Polypus, The Lord of the Seas | Produced by GP Toys | Released January 2009
He is very sensitive and touchy.
His head's tentacles can reach everywhere but most of all, they can crush everything! If you see him, start running... and run fast!
Iá! Iá! Polypus!
Polypus is available as part of a four-pack of figures (also including Mantra the Implacable, The Wise Destroyer and Florus the Poisoner.)
The plastic blister-bubble is glued onto the card and so must be cut/ripped away to access the figures within.
Polypus, The Lord of the Sea
The Sea Tribe Gormiti are always interesting, I think due to the fact that they have a wide range of influences to draw upon, unlike, say, the Forest Tribe, whose members tend to be modeled on trees and plants alone. As a result of these wide-ranging influences, Polypus is certainly an interesting-looking figure.
The sculpt is nicely done, although - as you can imagine - not massively detailed, given he's barely 2'' tall. His humanoid form has well-rounded musculature, with fins and other fish-like features adorning it. His head is particularly good, a mass of writhing tentacles and a crown of fins. He reminds me somewhat of Cthulhu, with his tentacled face, glowering eyes and air of brooding menace.
Paint-wise the work is acceptable, at best. The core blue of his body is accentuated with two tones of blue (a lighter and darker tone) to pick-out the details, with his trunks(!) being a third blue. Unfortunately the darkest blue - used predominantly on his head - is applied very thickly, the result of which is the loss of some sculpt-detail. On the plus-side though, it's a very glossy blue that gives a nice, icky look, as if something slimy had taken-up residence on his head.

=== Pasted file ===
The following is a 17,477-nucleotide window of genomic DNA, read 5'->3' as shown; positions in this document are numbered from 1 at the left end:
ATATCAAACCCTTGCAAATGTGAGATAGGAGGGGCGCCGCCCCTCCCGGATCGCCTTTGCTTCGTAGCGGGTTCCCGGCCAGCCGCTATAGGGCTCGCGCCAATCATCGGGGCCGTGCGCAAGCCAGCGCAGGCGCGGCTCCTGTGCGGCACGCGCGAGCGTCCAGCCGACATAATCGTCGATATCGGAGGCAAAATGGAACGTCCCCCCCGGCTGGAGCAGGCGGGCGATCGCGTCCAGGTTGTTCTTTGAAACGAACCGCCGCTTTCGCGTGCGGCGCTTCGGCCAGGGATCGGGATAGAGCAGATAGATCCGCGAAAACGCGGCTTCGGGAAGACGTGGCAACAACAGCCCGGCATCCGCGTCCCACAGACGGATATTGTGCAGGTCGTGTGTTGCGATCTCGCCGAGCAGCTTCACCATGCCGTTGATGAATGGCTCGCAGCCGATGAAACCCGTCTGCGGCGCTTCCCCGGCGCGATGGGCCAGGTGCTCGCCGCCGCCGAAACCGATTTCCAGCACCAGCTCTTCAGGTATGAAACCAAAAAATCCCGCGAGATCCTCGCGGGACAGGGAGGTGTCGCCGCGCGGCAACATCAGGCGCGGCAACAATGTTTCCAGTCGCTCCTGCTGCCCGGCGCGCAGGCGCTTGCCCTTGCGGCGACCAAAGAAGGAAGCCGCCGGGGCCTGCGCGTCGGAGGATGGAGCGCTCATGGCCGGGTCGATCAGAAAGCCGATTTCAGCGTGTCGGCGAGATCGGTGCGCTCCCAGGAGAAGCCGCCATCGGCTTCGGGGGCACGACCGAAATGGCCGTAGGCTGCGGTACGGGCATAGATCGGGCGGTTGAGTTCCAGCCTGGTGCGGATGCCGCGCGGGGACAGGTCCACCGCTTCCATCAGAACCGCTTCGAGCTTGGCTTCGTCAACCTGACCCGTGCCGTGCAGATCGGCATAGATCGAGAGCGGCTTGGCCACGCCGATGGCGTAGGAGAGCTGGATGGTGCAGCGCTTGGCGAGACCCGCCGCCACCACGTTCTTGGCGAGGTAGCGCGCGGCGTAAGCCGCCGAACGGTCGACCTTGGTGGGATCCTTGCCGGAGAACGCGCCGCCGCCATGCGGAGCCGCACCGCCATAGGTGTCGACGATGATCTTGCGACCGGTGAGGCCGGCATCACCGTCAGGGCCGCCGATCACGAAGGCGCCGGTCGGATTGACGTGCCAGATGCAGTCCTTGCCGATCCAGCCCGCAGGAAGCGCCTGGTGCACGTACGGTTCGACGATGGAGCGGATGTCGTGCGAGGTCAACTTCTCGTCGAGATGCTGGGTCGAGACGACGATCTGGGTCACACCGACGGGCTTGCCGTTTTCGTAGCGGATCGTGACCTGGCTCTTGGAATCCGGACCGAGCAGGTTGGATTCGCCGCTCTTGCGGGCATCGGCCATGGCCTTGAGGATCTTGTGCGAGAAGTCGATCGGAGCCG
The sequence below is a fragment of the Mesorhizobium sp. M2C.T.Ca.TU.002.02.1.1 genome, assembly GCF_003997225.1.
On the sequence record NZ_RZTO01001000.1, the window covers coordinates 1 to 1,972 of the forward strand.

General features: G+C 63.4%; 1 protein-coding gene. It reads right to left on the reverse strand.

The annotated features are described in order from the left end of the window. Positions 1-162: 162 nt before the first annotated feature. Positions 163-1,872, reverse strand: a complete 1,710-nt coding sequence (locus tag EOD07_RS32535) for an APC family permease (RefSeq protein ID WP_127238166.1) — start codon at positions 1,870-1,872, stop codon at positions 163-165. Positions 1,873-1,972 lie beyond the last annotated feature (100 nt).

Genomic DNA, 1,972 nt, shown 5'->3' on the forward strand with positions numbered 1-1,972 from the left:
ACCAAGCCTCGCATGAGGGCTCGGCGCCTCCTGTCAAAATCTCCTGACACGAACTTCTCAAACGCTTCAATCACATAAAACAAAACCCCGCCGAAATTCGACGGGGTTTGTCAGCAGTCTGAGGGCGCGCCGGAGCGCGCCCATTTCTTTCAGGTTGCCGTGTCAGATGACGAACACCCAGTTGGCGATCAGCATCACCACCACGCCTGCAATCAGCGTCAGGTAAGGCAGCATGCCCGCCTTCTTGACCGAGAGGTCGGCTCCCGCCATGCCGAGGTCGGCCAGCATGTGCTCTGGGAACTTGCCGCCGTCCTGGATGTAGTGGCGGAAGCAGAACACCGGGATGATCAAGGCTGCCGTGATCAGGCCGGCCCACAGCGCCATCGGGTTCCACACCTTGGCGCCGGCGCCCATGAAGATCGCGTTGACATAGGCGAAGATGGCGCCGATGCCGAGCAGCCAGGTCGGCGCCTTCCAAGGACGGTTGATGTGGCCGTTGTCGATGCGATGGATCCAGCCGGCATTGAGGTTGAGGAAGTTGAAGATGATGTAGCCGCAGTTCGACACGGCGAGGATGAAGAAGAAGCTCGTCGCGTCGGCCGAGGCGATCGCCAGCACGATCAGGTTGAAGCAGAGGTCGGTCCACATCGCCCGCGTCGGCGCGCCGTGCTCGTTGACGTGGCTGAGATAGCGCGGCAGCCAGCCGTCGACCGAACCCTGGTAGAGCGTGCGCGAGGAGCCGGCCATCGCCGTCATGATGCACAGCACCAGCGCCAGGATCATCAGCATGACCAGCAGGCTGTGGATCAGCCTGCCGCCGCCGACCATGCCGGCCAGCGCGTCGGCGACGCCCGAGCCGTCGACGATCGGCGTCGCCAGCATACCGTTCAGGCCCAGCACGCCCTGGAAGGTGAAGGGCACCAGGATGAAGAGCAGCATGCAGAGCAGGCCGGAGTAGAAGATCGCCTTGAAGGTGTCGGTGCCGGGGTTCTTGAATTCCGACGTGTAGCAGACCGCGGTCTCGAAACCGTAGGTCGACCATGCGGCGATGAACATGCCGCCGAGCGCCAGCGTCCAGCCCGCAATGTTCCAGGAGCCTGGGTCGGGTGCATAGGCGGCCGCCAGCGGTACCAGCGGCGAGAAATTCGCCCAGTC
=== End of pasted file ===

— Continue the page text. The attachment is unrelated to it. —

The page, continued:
Like all Gormiti figures, Polypus is non-articulated. His pose is fine though, with a nicely menacing stance and his clawed (and webbed) hands ready to shred something...
Polypus comes with his own Gormiti Battle Card. As mentioned in a previous Gormiti Review, there's a Battle Card game involving adding the card number to the ''secret'' number on the figure's foot, but it's hardly Magic: The Gathering. The illustration is cool, though, even if the description of him being ''sensitive and touchy'' makes him sound less like the Lord of the Sea and more like the Queen of PMS.
The Gormiti toys aren't for everybody. At release they were too expensive for what they were and I personally think they'd have been more successful had they followed the European allowance-level, blind-bag purchase route. Although that means you wouldn't be able to choose which figures you got, it would at least make them a more mass-market/collectable toy line.
Polypus is one of the better Gormiti figures, in terms of his sculpt. He's unusual enough to look cool but not so weird that he simply looks odd. It's a good balance between a humanoid figure and some kind of sea monster and it works well.
OK, so his paint is very liberally-applied and is a little messy but if you can find a ''clean'' one, he's certainly a fun desk toy/display piece. And don't worry about transporting him or leaving him lying around - he's robust and molded from a very tough, slightly flexible plastic and is capable of withstanding storage in a box or falling off your desk now and again.
Toys R Us often have the Gormiti multi-packs in their clearance aisle, selling at a much-reduced price. If you can pick them up for under $3 or so, then they're certainly a fun distraction. Just don't fall for the $20 price tag some people will try to charge you for the set.